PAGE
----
LONDON: Sterling edged up to a seven-month high against the dollar on Tuesday, cementing recent gains as traders shrugged off weak economic growth data and kept an eye on the final days of campaigning before Britain’s general election.
Investors have ramped up their bets in recent days that the governing Conservative Party would win a majority in the election on Thursday, although political pundits are far more cautious.
Sterling held most of those gains even though data showed Britain’s economy grew at its slowest annual pace in nearly seven years in October, just 0.7%.
“The latest batch of economic data from the UK provides a fairly negative view on the recent levels of activity with the main takeaway being a flat GDP reading for the month of October,” said David Cheetham, chief market analyst at online broker XTB.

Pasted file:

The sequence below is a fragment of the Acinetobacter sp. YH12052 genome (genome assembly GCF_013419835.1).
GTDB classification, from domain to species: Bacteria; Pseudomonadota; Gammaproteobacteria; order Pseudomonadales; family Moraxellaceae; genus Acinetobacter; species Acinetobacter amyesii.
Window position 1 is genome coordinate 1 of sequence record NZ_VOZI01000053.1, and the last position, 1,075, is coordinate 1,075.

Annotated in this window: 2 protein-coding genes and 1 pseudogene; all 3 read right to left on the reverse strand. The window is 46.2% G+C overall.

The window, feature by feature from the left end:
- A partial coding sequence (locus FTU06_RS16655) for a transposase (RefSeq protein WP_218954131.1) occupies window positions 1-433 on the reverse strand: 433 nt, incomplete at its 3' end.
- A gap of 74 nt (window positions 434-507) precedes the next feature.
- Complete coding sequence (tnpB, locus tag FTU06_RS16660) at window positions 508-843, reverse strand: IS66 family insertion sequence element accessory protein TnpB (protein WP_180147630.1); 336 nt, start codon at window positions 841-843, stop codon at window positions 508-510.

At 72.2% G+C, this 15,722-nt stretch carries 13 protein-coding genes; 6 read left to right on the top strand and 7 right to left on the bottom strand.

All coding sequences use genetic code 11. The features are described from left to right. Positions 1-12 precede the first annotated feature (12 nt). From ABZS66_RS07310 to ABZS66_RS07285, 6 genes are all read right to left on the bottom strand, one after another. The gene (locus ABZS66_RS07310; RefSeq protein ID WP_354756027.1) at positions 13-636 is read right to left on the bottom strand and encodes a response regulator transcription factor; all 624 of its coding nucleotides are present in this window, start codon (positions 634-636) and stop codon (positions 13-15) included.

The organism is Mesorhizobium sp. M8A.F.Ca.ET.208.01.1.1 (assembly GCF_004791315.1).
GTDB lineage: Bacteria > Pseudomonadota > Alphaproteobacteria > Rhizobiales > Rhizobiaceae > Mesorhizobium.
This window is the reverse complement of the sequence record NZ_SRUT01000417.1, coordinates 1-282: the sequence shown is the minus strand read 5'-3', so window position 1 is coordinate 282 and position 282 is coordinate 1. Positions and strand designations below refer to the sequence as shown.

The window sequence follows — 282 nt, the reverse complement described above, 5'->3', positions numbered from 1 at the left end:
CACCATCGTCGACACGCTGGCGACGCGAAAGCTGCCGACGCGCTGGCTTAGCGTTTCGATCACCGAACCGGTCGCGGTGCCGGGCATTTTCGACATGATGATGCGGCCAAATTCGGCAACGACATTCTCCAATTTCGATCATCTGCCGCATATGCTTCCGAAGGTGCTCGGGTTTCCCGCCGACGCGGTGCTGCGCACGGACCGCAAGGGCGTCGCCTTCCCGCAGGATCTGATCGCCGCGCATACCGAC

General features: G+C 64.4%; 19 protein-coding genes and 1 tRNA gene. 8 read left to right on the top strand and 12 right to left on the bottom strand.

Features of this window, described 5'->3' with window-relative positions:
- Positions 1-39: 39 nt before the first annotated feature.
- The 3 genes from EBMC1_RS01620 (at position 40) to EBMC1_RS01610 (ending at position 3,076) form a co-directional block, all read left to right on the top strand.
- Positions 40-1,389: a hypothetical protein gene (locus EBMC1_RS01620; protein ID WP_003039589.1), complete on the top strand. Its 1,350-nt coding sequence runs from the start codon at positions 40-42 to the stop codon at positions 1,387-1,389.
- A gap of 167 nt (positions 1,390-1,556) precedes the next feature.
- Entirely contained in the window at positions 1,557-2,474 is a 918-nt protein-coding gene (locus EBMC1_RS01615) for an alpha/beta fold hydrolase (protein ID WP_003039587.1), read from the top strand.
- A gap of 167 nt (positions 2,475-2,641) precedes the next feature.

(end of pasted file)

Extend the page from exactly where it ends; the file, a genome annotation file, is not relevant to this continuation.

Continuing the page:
Industrial output fell by 0.7% in the three months to October and the services sector grew by 0.2%, its weakest increase since June, the data showed.
“Sterling price action is all about the upcoming parliamentary election and real economic data should continue to play second fiddle,” ING analysts said in a note sent to clients.
The pound was up 0.3% at US$1.3169 and just below a fresh seven-month high of US$1.3190.
Against the euro the pound rose 0.1% to 84.18 pence, not far from a two-and-a-half-year high of 83.94 pence touched on Monday.
Polls mostly predict a Conservative Party majority – which many investors believe would lift some of the political uncertainty that has hampered the British currency.
However, some analysts still see the chance of a hung parliament in which no party gains an overall majority.
Prime Minister Boris Johnson’s Conservative Party has vowed to take Britain out of the European Union on Jan 31.
Cheetham at XTB noted that the biggest driver for the pound on Tuesday could come at 2200 GMT when a new YouGov poll is released.